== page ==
• ‘If i just put my head down and work hard I will learn what I need to know.’

    • Knowing where and when to put your energy will make your learning more effective and hopefully enjoyable.

Group Activity Personal Discussion - Notes

Common Mistakes / Misconceptions to highlight

  • "I'm not good at learning new things because I didn't get good grades in school." Ability to learn and grades earned in school are not strongly correlated. Grades reflect other things in addition to learning (persistence, ability to obtain help, ability to spend time on assignments, support at home, etc.)

  • "As long as I have a growth mindset, learning new things will be easy." A growth mindset allows you to be kinder to and more patient with yourself when learning new things. Learning new things is often quite challenging, regardless of your mindset.

    • Fixing Information in your mind:

      • Understanding that something is important is not enough on its own.

      • Hands-on practice truly helps you to grasp the concepts, it helps you to automate the knowledge which you've acquired.

      • Take breaks while learning or studying to alternate between focused and diffused mode.

      • Test yourself during the studying process by looking away and trying to recall what you just studied.

      • Revisit topics that you've learned so far, repetition helps fix the material in your mind.

    • Effective Learning techniques:

      • Use different techniques to activate different ways of learning remember VARK (visual, auditory, reading/writing, and kinesthetic)

      • Active learning is more effective than passive learning

    • Passive learning: reading about something, watching a video, listening to a lecture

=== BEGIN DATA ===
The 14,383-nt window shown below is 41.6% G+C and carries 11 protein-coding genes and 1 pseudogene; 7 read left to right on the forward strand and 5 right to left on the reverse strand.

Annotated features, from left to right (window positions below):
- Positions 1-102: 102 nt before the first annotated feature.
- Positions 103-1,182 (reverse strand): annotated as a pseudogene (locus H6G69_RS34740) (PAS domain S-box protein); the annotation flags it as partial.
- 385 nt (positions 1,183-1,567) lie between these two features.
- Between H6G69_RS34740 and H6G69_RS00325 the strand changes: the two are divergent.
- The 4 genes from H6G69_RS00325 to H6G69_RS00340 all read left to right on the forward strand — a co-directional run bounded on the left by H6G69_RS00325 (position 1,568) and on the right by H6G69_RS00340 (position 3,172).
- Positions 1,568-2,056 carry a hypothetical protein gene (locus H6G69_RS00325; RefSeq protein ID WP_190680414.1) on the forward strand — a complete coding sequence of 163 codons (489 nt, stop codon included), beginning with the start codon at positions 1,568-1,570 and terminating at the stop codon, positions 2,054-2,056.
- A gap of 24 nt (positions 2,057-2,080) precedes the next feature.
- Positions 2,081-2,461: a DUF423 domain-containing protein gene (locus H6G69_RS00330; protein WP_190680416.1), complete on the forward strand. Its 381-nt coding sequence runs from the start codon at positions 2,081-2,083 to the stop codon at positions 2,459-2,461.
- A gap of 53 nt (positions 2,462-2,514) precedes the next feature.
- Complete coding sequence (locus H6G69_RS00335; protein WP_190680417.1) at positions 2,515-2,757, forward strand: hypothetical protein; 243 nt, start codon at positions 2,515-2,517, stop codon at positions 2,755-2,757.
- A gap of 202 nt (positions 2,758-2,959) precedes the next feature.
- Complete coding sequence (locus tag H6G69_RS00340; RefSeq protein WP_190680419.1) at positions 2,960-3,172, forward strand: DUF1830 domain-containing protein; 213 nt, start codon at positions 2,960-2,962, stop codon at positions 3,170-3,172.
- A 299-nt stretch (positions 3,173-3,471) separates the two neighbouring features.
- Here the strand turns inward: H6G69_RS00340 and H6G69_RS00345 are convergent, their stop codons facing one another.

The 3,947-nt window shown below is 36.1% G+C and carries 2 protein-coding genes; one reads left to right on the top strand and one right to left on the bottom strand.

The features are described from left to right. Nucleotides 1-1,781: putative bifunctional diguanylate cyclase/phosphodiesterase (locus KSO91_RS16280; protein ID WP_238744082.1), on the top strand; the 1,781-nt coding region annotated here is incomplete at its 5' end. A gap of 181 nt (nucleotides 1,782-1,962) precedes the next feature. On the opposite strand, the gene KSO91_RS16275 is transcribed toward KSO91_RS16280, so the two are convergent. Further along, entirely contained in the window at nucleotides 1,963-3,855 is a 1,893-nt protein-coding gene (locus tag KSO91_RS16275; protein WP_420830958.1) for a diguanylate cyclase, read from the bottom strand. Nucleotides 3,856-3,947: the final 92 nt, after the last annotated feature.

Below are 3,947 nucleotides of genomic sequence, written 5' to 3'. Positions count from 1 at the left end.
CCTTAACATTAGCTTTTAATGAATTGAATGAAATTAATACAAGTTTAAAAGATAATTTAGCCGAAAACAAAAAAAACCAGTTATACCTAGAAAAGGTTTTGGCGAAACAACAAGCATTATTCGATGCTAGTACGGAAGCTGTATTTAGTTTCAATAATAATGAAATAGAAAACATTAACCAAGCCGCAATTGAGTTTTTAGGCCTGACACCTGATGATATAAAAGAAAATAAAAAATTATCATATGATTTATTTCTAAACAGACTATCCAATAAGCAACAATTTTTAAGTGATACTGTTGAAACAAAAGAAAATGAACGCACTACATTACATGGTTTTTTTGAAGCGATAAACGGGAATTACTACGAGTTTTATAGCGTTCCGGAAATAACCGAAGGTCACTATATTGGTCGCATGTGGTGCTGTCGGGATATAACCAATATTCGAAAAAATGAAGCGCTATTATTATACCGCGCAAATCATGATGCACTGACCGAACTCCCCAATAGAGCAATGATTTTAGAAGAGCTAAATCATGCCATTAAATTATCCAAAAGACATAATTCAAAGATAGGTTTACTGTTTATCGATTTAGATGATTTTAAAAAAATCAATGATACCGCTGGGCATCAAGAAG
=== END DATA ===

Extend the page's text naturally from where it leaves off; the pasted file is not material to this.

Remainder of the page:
• Active learning: completing exercises, code-along (typing the same thing as in a video), making notes in a lesson, drawing a diagram,

  • Don't cram all of your studying into 1 day, it's less effective

    • Try to spread it out over multiple days

    • When studying try switching between different topics (e.g. review this week's class, then last week's exercises)

  • Make notes and review them during the week

    • Use your notes to draw diagrams that explain concepts

    • Try making flash cards: a question one side, the answer on the other

  • Explain how and why something works to yourself or to a friend

    • Try to think of real-life examples

  • Get enough sleep

    • Your ability to think drops by 25% for each 24 hours you’re awake

    • Make a to do list and prioritise what you need to do first (not just things to study!)

  • Don't try to multitask when studying

    • Turn off distractions and focus

    • Use the Pomodoro Method you learned about in the Coursera Learning How to Learn course. Set a timer for 20-25 mins, work for that time and then give yourself a 5-10 min break. Then reset the timer and go for another cycle. Repeat until you have finished your task.